While there is a lot of COVID-19 testing going on in the U.S., some Johns Hopkins experts say more detailed testing will give them priceless information in the battle against the coronavirus.
Right now, when a person tests positive for COVID-19, the only information gained is that they have the virus. If a genetic analysis was done, then other key questions could be answered.
For example, how common is the South African variant that has been talked about a lot lately?
“In the U.S., we’re not quite certain how common the South African variant is right now simply because we’re, I think, a little bit still behind the 8-ball in terms of doing genetic sequencing on the viruses that are circulating,” said Dr. Brian Garibaldi, medical director of the Johns Hopkins Biocontainment Unit and an associate professor of medicine.
Garibaldi said that lack of information leaves the country at a disadvantage as questions about COVID-19 and how it’s impacting the U.S. continue to grow.
For example, are the variants more infectious than the original strain in the U.S.?
“We would think that that’s probably true based on the data coming out of the U.K.,” Garibaldi said. “But we don’t have the data on what is happening in the U.S. yet to really know — A) how much is out there right now in terms of these variants and B) if people are having a different experience with COVID illness when they get infected in the U.S.”
Another unknown until more sequencing is done is if the U.S. has its own variant. “I think it’s very likely that there are variants that have originated in the U.S.,” he said.
But, Garibaldi added, only time will tell. “We’re going to learn a lot more in the coming weeks as there’s been a focus on trying to ramp up testing for the genomic variants.”
It is also not clear how many people in the U.S. are currently sick with a variant.
“We only know about the variants in the areas where we’ve been doing lots of sequencing,” said Garibaldi. “There are likely other variants that are out there and we need to have a better system in place to have surveillance and understand what’s happening. Not just with the South African, but variants we may not even know about yet.”
Dr. Bill Moss, executive director of the International Vaccine Access Center, said he is also hopeful more detailed testing will happen quickly.
“This past week, I think it was, the CDC announced that they are going to be scaling up genomic sequencing, going from about 7,000 sequences to about 25,000 sequences a week,” Moss said.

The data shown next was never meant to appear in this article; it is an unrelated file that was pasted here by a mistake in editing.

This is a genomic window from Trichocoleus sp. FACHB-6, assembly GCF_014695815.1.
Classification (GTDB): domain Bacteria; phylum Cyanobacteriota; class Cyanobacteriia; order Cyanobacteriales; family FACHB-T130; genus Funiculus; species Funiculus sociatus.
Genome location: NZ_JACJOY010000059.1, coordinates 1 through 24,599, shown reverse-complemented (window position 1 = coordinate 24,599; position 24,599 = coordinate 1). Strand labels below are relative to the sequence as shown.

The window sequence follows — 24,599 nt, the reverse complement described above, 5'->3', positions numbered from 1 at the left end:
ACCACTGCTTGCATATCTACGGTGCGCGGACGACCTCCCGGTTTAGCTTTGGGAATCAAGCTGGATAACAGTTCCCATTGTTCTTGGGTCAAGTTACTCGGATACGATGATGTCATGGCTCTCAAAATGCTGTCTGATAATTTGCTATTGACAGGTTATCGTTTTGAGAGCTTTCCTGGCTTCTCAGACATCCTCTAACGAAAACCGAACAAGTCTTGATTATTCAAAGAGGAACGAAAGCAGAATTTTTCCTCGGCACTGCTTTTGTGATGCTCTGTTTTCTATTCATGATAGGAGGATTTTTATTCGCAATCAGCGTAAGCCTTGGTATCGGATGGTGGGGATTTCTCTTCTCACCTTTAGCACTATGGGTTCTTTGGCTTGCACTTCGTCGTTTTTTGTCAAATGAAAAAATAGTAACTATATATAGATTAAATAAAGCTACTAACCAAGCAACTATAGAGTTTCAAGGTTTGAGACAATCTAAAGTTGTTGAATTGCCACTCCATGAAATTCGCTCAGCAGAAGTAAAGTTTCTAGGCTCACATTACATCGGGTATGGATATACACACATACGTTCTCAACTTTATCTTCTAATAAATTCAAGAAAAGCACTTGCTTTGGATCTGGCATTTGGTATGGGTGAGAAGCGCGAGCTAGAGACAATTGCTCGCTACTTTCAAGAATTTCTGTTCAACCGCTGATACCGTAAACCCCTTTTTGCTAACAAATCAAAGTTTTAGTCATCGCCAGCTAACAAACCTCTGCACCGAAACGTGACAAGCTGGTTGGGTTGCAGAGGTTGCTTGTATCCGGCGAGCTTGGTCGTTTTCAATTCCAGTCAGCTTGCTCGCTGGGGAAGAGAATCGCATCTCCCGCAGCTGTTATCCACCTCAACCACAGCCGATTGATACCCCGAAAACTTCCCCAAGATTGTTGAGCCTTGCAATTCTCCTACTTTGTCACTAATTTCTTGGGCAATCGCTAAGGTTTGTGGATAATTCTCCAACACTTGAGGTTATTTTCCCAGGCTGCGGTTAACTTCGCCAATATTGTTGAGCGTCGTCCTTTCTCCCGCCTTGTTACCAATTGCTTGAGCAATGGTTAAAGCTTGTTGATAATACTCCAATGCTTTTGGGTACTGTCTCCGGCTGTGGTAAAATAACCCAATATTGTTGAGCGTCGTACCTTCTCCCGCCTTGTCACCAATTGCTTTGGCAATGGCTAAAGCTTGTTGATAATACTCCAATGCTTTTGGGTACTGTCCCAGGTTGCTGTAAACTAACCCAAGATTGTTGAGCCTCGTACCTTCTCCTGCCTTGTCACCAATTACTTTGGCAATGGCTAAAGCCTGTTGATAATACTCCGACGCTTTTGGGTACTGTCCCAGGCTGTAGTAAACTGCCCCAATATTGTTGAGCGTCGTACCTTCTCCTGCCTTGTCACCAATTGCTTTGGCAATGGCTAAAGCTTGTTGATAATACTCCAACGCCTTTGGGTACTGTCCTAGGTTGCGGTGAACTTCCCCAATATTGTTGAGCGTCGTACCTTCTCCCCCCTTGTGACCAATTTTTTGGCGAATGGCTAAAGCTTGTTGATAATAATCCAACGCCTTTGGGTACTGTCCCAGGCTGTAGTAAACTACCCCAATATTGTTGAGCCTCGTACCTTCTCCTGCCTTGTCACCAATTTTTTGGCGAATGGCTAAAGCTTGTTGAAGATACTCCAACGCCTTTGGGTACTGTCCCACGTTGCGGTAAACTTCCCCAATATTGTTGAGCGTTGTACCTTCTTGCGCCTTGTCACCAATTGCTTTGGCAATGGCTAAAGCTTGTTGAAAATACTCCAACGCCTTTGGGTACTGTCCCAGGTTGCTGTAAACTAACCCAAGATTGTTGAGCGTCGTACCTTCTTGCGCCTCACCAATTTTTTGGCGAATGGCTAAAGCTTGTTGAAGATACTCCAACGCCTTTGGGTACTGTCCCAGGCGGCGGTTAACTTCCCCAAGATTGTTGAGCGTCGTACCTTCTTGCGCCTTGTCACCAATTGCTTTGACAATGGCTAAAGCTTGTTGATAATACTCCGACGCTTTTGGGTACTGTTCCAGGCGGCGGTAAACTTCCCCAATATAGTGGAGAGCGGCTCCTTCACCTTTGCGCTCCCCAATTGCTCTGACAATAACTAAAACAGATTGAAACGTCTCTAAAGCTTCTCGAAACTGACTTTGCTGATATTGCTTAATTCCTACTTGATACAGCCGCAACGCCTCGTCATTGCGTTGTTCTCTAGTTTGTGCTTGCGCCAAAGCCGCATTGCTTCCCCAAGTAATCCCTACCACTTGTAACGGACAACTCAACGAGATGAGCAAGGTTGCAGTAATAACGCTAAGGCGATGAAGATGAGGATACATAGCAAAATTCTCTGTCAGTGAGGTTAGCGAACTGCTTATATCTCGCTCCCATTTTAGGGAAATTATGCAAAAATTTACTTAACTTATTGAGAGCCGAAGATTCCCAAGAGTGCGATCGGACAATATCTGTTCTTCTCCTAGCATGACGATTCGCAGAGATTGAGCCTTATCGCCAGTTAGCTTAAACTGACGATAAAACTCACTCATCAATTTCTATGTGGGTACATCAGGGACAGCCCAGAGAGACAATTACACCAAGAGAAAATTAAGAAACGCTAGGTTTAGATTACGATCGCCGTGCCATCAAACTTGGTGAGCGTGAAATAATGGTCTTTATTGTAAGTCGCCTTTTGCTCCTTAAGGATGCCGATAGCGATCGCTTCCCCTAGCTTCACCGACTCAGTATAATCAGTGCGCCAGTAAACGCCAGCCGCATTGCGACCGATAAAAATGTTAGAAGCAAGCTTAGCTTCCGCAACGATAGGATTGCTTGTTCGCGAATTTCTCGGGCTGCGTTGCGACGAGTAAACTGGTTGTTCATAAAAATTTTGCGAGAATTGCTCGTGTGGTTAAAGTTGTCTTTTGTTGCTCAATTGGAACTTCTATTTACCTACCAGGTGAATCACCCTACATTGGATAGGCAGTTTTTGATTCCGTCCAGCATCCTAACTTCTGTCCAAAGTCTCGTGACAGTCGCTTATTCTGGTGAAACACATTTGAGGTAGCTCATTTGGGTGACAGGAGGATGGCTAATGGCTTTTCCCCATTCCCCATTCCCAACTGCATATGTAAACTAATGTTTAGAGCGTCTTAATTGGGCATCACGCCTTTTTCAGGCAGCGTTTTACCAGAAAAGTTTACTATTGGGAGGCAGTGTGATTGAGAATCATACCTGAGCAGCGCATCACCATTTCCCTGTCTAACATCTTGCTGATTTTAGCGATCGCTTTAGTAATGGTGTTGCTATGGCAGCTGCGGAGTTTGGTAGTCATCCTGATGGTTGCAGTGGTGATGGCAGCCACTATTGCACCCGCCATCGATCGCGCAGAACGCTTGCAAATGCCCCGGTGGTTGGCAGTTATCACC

Though he also lamented that it would still be far behind where the U.S. needs to be. “For example, what the U.K. is doing — where they’re sequencing about 10% of all their cases, so more on the surveillance side to understand what we’re dealing with,” Moss said.
The knowledge that would come from the genetic sequencing is not merely to keep track of the variants, but also to see how the strains react to current treatments, and perhaps create more effective treatments for them.
Right now, in lab tests, scientists have found both the Pfizer and Moderna vaccines have offered some protection against the U.K. and South African variants, though those results may not translate beyond the lab.
“The real proof of the efficacy of those vaccines are going to be in the real world, and we’re going to need to be very vigilant in the United States in sequencing more of the viruses, particularly when we see COVID-19 in individuals who are either fully vaccinated or previously had confirmed infections,” Moss said. “Those are going to be critical to see whether we see disproportionate numbers of the variants in those individuals.”
Moss added that knowledge will help scientists see the true level of efficacy of the current vaccines, and also potentially guide them to changing the vaccines for a broader reach in the future.
Currently around 5% of the U.S. has been fully vaccinated.
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